MOSCOW -- Russian leader Boris N. Yeltsin said yesterday that Soviet President Mikhail S. Gorbachev had accepted in principle his proposal for a coalition government including representatives of the Russian Federation and other republics.
But Vitaly Ignatenko, spokesman for Mr. Gorbachev, said the Soviet president had no plans to ask for the resignation of the government of Prime Minister Nikolai I. Ryzhkov. Apparently, Mr. Gorbachev foresees a coalition government's taking shape not immediately but in the long run, as part of a reorganization of the Soviet Union under a new treaty to be signed by the republics on a voluntary basis.
Mr. Yeltsin, the president of Russia, told the Russian Parliament that "as a principle, the formation on this basis of such a coalition government of national unity was supported" by Mr. Gorbachev. "Such a course would be followed," he said the Soviet president told him in their four-hour meeting Sunday.
Mr. Yeltsin's idea of a coalition government of national unity, pushed by Soviet radicals for the past year, would dramatically shift the power still concentrated in the central ministries to the republics' parliaments, which were elected this year and enjoy far greater popular support.
In effect, it would bury the highly centralized economic system built by Josef V. Stalin, under which Moscow bureaucrats decided everything from how much cotton was grown in Uzbekistan to how much meat was provided to Siberian oil workers. It would mark the dismantling of the Soviet Union in its old model, under which all power flowed through the Kremlin.
Mr. Yeltsin, 59, who spent a month off the job after a concussion in a September car accident, was back in top form yesterday.
"Without consulting you, and at this preliminary stage, I didn't presume to claim a lot of posts" for Russia in the proposed coalition government, he deadpanned to the legislators.
"But for three -- the prime minister, minister of defense and minister of finance -- such a wish was stated." Laughter erupted as Mr. Yeltsin grinned at his gall in laying claim to the three key posts.
Mr. Yeltsin indicated later that other republics would also propose candidates for some jobs in the coalition government. He indicated that no detailed plan for such a government had been drawn up.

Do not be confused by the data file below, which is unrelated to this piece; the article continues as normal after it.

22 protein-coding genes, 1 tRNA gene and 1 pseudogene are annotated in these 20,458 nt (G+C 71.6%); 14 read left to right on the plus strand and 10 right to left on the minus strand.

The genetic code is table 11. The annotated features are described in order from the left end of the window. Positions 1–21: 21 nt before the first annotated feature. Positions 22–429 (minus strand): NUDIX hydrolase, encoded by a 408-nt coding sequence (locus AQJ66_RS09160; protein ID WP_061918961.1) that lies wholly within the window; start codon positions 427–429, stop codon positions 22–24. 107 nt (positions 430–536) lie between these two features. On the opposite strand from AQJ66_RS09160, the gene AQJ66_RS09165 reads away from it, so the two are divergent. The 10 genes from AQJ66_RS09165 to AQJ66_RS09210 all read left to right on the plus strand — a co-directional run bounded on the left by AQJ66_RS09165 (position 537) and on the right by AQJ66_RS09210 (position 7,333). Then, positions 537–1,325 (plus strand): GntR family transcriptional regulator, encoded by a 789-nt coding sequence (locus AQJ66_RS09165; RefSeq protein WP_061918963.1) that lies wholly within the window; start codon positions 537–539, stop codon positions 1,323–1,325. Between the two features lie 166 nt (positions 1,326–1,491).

Mr. Yeltsin assured the feisty Parliament that he took a tough line with Mr. Gorbachev, accusing him of violating agreements on economic reform plans and of ignoring Russia's sovereignty, guaranteed by the Soviet Constitution and reinforced by a declaration passed in May.
In a surprise revelation, Mr. Yeltsin said that both Mr. Gorbachev and Vladimir A. Kryuchkov, chief of the KGB, had indicated they would not fight a Russian decision to take over the secret police and intelligence agency within Russia. The agency would be reorganized as a republican security service "with somewhat different functions," and the Soviet KGB would cease to exist, he said.
The powerful KGB has long been a key executor of the will of the central leadership, and so splitting it up along republican lines would be a certain sign of decentralization.
Mr. Yeltsin had said Monday that he and Mr. Gorbachev had agreed to set up a number of joint commissions of Russian and Soviet officials to decide how to divide powers and natural wealth.
For his part, Mr. Gorbachev emphasized yesterday that on the basic need to transform the Soviet Union into a "union of sovereign states," he and Mr. Yeltsin were in agreement.
He said nothing of Mr. Yeltsin's coalition government idea.